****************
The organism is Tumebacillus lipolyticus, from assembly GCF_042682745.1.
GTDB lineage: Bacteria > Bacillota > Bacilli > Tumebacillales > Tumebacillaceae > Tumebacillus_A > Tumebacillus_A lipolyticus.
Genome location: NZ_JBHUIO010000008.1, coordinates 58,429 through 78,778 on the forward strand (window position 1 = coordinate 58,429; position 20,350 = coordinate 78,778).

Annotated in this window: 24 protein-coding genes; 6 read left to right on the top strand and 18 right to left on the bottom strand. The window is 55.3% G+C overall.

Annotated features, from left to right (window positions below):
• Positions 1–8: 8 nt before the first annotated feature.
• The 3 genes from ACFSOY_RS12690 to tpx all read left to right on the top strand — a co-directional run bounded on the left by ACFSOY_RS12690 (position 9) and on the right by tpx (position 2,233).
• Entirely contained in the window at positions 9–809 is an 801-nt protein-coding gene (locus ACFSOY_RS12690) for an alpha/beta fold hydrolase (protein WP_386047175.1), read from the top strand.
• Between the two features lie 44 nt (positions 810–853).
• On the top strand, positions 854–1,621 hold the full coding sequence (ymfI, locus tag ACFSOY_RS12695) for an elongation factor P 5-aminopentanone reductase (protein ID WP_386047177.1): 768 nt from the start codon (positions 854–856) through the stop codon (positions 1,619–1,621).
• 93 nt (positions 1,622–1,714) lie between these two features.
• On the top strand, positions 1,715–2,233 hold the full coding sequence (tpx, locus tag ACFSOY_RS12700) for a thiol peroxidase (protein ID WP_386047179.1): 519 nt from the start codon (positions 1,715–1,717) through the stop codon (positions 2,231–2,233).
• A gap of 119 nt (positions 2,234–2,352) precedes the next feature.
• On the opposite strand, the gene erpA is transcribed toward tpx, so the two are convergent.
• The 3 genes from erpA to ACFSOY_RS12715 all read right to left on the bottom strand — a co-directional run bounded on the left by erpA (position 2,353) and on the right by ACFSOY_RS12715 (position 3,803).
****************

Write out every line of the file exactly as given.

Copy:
The organism is Tumebacillus lipolyticus, from assembly GCF_042682745.1.
GTDB lineage: Bacteria > Bacillota > Bacilli > Tumebacillales > Tumebacillaceae > Tumebacillus_A > Tumebacillus_A lipolyticus.
Genome location: NZ_JBHUIO010000008.1, coordinates 58,429 through 78,778 on the forward strand (window position 1 = coordinate 58,429; position 20,350 = coordinate 78,778).

Annotated in this window: 24 protein-coding genes; 6 read left to right on the top strand and 18 right to left on the bottom strand. The window is 55.3% G+C overall.

Annotated features, from left to right (window positions below):
• Positions 1–8: 8 nt before the first annotated feature.
• The 3 genes from ACFSOY_RS12690 to tpx all read left to right on the top strand — a co-directional run bounded on the left by ACFSOY_RS12690 (position 9) and on the right by tpx (position 2,233).
• Entirely contained in the window at positions 9–809 is an 801-nt protein-coding gene (locus ACFSOY_RS12690) for an alpha/beta fold hydrolase (protein WP_386047175.1), read from the top strand.
• Between the two features lie 44 nt (positions 810–853).
• On the top strand, positions 854–1,621 hold the full coding sequence (ymfI, locus tag ACFSOY_RS12695) for an elongation factor P 5-aminopentanone reductase (protein ID WP_386047177.1): 768 nt from the start codon (positions 854–856) through the stop codon (positions 1,619–1,621).
• 93 nt (positions 1,622–1,714) lie between these two features.
• On the top strand, positions 1,715–2,233 hold the full coding sequence (tpx, locus tag ACFSOY_RS12700) for a thiol peroxidase (protein ID WP_386047179.1): 519 nt from the start codon (positions 1,715–1,717) through the stop codon (positions 2,231–2,233).
• A gap of 119 nt (positions 2,234–2,352) precedes the next feature.
• On the opposite strand, the gene erpA is transcribed toward tpx, so the two are convergent.
• The 3 genes from erpA to ACFSOY_RS12715 all read right to left on the bottom strand — a co-directional run bounded on the left by erpA (position 2,353) and on the right by ACFSOY_RS12715 (position 3,803).